This week has been the most surreal in my life—and that includes the week I dressed as a unicorn for a museum Lates event. Last Saturday I was awarded a BAFTA for the work I do mentoring young people… yes, a BAFTA!
At Impact Gamers our aim is to inspire young people to be not just game players, but game makers. We use coding games as a way to raise self esteem, aspirations, social and IT skills.
I’ve been asked to share some of my ‘wisdom’ in games mentoring. So here are 10 struggles I see my students face when game-making—plus added hacks to help. (I don’t think these just apply to children—I face these battles too, and I’m 36.)
1. How to fan the flames
Your child is interested in gaming (well, playing) but you don’t know how to channel this into creativity.
HACK: Get them along to something inspirational. The next Yorkshire Games Festival takes place at the museum in February and is a great place to start! Plus YouTube has lots of ‘indie games makers’ stories’ that you can watch with your children.
2. The unforgettable idea paradox
Your child comes home from school with the best game idea EVER… and forgets it mid-sentence.
HACK: Make sure you always have a notepad and pen nearby, ideally one small enough to fit in their bag/pocket/bedside drawer. Leave some pages blank to expand on each idea.
3. Will grandma be impressed?
Children’s imaginations are not controlled by the BBFC! Imagination can often lead them ‘beyond their years’ in terms of suitability.
HACK: Be clear and upfront at the beginning. At Impact Gamers we specify: no blood; no real-world guns; no humans dying. When prompted, children actually find it quite easy to come up with less violent situations.
4. Where to start?
You know as much about coding games as your child—zilch.
HACK: Take them along to a local coding club. The Code Club website is a good place to start your research.
If you can’t get to a club, there are plenty of free, basic games-making programs available. We use Clickteam Fusion; there’s also Stencyl, Scratch, GameMaker, Construct 3 and more. Give one a go with help from YouTube tutorials.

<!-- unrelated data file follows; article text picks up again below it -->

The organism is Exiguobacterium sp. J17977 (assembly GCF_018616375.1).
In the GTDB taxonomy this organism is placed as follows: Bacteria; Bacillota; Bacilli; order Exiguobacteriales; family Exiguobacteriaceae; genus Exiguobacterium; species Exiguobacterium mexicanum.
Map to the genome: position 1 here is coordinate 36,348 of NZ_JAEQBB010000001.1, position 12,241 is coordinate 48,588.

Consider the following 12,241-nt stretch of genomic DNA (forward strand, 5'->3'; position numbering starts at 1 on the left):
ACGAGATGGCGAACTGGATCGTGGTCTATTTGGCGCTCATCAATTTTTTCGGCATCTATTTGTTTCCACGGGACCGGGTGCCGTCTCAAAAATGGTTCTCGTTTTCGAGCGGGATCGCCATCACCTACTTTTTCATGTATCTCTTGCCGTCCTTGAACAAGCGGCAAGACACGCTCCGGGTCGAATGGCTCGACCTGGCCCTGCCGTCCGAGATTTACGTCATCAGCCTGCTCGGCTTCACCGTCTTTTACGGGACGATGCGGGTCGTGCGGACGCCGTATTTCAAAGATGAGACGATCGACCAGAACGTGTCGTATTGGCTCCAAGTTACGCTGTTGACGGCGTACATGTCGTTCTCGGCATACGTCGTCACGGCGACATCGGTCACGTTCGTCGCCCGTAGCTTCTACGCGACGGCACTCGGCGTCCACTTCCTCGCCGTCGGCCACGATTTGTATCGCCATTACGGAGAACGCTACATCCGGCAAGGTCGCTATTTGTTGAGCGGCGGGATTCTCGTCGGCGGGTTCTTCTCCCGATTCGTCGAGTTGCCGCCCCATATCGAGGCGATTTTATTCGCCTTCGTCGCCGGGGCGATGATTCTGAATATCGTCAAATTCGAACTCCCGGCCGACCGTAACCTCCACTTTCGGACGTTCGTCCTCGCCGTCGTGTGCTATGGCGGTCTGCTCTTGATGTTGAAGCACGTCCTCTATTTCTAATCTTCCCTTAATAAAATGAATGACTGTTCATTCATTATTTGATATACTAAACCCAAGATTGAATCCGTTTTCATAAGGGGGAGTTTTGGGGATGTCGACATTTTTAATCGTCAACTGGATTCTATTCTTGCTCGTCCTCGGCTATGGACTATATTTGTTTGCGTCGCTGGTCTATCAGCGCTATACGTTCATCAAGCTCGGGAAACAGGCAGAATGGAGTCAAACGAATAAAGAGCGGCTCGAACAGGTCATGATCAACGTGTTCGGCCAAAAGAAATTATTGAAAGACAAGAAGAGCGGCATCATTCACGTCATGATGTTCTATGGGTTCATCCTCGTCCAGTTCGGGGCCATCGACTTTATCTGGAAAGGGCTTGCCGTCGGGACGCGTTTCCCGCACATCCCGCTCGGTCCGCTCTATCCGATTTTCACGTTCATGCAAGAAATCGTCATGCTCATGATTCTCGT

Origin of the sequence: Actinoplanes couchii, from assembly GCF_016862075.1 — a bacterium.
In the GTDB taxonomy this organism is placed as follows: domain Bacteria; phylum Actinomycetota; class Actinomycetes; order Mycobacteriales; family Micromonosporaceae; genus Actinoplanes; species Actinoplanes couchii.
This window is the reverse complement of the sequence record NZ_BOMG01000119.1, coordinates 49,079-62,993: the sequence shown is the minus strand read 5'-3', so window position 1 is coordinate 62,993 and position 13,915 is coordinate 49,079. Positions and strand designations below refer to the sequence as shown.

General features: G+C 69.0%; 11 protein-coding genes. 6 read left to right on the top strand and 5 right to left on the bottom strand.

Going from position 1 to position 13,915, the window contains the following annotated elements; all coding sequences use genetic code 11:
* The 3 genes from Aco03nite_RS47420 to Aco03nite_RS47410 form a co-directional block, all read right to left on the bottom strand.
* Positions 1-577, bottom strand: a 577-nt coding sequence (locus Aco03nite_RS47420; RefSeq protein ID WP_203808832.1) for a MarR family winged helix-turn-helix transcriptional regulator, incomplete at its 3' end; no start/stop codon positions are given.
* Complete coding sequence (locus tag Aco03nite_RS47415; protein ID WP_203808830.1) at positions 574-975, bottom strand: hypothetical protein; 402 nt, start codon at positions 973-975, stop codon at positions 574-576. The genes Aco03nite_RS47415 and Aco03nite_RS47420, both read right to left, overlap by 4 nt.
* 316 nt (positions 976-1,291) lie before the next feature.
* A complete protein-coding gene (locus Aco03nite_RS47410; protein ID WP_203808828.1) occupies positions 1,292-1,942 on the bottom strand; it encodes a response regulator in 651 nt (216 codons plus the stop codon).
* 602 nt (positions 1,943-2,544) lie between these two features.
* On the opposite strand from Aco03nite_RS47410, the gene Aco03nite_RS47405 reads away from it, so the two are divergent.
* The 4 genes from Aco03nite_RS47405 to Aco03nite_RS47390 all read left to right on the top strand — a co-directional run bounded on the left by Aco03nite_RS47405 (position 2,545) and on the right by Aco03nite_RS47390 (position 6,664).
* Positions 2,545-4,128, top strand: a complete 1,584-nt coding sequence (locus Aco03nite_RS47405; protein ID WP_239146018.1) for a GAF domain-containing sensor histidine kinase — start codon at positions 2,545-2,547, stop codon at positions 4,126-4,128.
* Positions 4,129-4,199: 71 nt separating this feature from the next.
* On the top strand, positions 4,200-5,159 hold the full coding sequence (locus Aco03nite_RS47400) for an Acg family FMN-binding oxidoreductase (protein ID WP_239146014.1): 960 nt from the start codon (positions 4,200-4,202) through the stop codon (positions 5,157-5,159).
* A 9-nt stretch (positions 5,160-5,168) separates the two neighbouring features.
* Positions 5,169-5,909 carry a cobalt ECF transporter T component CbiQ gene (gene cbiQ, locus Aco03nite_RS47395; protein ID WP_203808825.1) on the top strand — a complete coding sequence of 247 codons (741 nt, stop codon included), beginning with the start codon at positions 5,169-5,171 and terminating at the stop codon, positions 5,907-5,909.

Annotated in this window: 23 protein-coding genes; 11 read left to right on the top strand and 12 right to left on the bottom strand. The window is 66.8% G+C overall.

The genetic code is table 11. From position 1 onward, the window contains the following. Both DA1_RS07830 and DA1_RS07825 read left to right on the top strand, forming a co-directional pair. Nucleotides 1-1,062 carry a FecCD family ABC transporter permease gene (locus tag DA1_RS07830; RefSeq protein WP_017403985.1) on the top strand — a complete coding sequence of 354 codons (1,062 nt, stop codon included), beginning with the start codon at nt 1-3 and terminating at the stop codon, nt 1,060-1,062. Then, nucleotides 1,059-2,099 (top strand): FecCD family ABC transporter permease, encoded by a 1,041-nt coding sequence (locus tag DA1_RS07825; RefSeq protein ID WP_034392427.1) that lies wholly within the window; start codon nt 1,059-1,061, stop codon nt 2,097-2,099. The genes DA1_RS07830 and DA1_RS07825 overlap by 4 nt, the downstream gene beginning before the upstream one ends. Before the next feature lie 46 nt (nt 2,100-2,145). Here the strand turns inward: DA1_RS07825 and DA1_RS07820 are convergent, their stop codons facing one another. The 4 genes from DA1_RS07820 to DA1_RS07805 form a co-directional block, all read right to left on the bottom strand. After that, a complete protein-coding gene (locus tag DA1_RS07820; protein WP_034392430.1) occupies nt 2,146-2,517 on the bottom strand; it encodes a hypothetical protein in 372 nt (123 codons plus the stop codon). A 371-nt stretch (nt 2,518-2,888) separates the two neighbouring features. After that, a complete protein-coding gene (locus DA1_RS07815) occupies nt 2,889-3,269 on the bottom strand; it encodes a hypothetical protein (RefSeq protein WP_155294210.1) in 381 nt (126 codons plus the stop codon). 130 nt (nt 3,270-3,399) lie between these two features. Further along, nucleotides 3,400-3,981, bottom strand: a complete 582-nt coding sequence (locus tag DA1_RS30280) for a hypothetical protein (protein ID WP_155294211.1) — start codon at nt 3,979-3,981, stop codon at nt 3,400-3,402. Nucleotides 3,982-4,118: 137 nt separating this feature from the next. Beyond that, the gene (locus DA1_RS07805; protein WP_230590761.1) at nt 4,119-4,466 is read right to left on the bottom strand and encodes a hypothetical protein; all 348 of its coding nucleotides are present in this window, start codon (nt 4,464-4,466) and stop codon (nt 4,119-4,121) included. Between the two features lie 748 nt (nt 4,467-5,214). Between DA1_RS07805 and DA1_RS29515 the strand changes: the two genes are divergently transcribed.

5. Ability vs. Desire
The game idea involves building a whole planet system, with travelling and trading and all sorts of complex detail, and… it’s just not achievable (yet).
HACK: Ask your child to think about the part of their idea that interests them most, and encourage them to build that part first. We aim to get kids completing a working game every 6 weeks.
6. The ‘It’s sooo fun!’ eternal loop
Enjoyable, eye-catching gameplay is vital for a good game. However, adding graphics and sound can make it too much like a cartoon, something your child will want to stop coding and simply watch again and again.
HACK: Keep everything simple: blocks of colour for characters and no sounds—add these at the end. Concentrate on coding and gameplay first.
7. Keeping going
Coding games is like piano practice: learning is great fun at first, but it can quickly become repetitive. This is a time when your child might want to give up.
HACK: They will need a friend or adult to encourage them to keep going. Clubs are perfect for this regular learning and building of perseverance.
8. But it doesn’t work…
You may hit a point where you have a bug in the game or have no idea how to code the next bit.
HACK: This is a fork in the road. Either:
- Leave that part of the game and come back to it
- Get someone more experienced to look over it, or
- Treat the bug as a game feature and build it into the game
9. An EVEN BETTER idea!
There are many pulls that will distract your child from their current game; new ideas are one of them.
HACK: Use the notepad and get them to jot it down for later, so they can continue finishing their current game.
10. What on earth is happening?
The game is playable, but people don’t understand how to play.
HACK: It can be a difficult concept for young people to grasp, but the inclusion of instructions—or tutorial stages—is a vital part of coding games. At Impact Gamers we often add written instructions into the game ourselves. You may need to ‘choose to lose’ and do that.
Make sure you regularly save your game and, once done, show it to as many people as you can! Be proud of every creation—it’s all part of the learning process.
Impact Gamers run weekly groups using Clickteam Fusion. Learn more about the software at the Impact Gamers website.